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  28.  20
    The Rationality of Belief in God.Michael R. DePaul - 1981 - Religious Studies 17 (3):343 - 356.
    The major purpose of Hans Kung's SOO-page book entitled Does God Exist? is to show that belief in the Christian God is rationally justifiable. Given the title, purpose and size of the book, I was surprised by many of the things the book does not contain. It gives little attention and offers no solution to the problem of evil; it deals briefly with the traditional proofs for God, devoting at most one page each to the cosmological, teleological, ontological and moral (...)
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  29. Perception, Evidence, and the Epistemology of Disagreement.Thomas D. Senor - manuscript
    In this paper I argue for a version of the Total Evidence view according to which the rational response to disagreement depends upon one's total evidence. I argue that perceptual evidence of a certain kind is significantly weightier than many other types of evidence, including testimonial. Furthermore, what is generally called "The Uniqueness Thesis" is actually a conflation of two distinct principles that I dub "Evidential Uniqueness" and "Rationality Uniqueness." The former principle is likely true but the latter almost (...)
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  30.  86
    The Cognitive Architecture of Perception.Juan Vázquez (ed.) - 2014 - Universidade de Porto.
    Putting forward an original analysis of perceiving as a cognitive attitude, as it contrasts with judging, believing and knowing, the author approaches several issues in the philosophy of perception, such as differences between presentation and representation, the natures of concepts and categorization, the justification of perceptual beliefs and their role in the justification of knowledge. His approach is influenced by phenomenology and by psychology and neuroscience of vision.
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  31.  30
    Relativism Due to a Theory of Natural Rationality. The Research for This Article Was Fully Funded by Tafresh University, Tafresh, Iran, and I Should Therefore Acknowledge Their Kind Support.Zibakalam Saeid - 1997 - Journal for General Philosophy of Science / Zeitschrift für Allgemeine Wissenschaftstheorie 28 (2):337-357.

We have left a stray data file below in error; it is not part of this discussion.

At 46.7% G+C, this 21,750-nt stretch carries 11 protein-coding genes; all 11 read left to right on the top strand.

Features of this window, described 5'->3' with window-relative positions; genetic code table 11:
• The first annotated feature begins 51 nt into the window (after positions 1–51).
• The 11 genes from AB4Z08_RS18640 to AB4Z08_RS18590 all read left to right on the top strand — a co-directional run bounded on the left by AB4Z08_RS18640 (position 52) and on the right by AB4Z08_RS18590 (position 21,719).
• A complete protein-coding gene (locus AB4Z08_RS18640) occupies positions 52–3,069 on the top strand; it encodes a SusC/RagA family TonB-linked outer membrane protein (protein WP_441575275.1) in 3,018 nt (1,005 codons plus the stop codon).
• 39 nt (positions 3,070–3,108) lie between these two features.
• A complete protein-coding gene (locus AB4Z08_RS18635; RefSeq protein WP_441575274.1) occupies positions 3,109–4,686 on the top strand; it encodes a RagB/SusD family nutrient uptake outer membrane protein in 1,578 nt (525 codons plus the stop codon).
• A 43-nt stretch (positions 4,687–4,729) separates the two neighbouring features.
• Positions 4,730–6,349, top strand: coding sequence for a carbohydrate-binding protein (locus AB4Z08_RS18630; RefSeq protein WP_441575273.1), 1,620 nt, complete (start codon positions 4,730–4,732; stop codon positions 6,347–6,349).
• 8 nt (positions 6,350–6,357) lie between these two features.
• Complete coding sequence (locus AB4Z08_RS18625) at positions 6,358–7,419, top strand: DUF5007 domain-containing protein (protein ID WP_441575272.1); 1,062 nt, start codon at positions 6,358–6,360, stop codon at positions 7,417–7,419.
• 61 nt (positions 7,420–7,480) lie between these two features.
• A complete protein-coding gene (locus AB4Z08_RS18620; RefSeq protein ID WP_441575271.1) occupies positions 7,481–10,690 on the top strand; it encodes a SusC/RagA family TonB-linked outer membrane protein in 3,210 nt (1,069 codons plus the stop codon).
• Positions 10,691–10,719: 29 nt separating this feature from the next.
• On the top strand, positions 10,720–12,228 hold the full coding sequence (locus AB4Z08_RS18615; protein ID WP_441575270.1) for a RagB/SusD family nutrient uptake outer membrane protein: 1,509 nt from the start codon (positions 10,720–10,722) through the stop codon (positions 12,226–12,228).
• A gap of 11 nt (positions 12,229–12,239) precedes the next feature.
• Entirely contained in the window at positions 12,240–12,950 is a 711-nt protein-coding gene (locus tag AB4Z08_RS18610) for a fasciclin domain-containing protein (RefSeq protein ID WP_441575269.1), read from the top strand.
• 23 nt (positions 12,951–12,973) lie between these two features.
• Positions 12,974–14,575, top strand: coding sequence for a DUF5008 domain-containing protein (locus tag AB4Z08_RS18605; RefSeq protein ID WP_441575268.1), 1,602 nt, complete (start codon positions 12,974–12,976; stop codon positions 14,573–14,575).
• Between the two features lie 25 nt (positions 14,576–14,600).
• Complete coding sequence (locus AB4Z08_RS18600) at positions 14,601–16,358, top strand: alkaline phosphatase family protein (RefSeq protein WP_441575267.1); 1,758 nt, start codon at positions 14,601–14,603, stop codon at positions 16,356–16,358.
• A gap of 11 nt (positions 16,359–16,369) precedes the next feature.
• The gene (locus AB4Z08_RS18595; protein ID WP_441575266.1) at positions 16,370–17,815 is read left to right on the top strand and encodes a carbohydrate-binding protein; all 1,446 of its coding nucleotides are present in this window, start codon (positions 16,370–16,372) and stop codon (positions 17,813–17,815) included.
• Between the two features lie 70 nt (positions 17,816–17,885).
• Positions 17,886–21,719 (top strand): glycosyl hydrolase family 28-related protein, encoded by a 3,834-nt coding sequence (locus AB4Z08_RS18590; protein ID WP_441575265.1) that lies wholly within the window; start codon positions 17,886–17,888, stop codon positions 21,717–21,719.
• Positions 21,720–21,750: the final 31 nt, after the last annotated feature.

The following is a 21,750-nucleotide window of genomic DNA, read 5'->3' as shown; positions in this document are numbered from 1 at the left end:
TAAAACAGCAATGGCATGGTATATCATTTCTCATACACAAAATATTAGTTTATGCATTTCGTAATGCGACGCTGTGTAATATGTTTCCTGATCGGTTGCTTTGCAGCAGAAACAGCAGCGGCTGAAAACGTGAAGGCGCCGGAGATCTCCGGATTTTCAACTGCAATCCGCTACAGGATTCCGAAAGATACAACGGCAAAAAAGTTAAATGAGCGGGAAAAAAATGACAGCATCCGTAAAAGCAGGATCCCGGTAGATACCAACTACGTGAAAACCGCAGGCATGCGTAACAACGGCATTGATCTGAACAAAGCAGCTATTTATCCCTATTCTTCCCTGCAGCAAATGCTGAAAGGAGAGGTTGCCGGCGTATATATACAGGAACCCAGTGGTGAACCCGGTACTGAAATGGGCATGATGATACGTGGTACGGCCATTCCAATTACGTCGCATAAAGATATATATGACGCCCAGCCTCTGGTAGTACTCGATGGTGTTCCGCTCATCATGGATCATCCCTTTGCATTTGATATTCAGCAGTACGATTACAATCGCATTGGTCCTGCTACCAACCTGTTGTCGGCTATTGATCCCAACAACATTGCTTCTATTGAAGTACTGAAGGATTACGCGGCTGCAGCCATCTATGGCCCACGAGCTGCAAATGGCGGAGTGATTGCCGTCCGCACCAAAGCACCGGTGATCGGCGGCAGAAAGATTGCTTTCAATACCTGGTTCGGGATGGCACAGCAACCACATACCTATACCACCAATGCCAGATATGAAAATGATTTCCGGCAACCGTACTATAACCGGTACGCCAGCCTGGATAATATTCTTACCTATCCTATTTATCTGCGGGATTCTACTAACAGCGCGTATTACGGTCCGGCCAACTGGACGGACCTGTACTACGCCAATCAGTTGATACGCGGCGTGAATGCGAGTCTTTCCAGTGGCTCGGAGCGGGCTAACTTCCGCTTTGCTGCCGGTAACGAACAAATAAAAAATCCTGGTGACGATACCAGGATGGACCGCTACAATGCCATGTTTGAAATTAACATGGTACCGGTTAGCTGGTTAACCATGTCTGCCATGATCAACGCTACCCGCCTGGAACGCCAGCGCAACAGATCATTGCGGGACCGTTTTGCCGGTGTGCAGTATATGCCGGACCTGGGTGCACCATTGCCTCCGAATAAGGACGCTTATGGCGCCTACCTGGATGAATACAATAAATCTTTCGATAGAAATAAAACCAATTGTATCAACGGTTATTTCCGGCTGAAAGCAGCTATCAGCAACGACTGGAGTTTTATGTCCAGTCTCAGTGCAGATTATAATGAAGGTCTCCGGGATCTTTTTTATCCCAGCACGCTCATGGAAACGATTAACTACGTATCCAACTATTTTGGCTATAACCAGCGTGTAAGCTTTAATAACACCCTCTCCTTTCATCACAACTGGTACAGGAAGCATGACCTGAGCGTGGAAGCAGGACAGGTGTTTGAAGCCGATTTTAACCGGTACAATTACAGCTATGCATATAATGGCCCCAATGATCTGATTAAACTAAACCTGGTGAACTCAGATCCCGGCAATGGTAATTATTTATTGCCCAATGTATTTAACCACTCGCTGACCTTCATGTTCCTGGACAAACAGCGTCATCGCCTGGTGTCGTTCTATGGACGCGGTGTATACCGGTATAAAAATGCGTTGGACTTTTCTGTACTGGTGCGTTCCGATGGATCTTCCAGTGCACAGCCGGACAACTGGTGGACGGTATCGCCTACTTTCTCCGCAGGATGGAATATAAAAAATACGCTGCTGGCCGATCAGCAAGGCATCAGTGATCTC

Edinburgh School's theory of natural rationality, enunciated to render symmetrical explanation plausible, thereby providing support for its relativism, is presented and evaluated. I have endeavoured to demonstrate that there are gross misinterpretations of Hesse's theory of science, network model, and her conceptions of classification of objects and of universals; that Edinburgh School's theory of natural rationality suffers from a considerable area of ignorance concerning its foundation. I have further shown that not only the theory is not descriptive of (...)
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  32. Is Vision Continuous with Cognition?: The Case for Cognitive Impenetrability of Visual Perception.Zenon Pylyshyn - 1999 - Behavioral and Brain Sciences 22 (3):341-365.
    Although the study of visual perception has made more progress in the past 40 years than any other area of cognitive science, there remain major disagreements as to how closely vision is tied to general cognition. This paper sets out some of the arguments for both sides and defends the position that an important part of visual perception, which may be called early vision or just vision, is prohibited from accessing relevant expectations, knowledge and utilities - in other (...)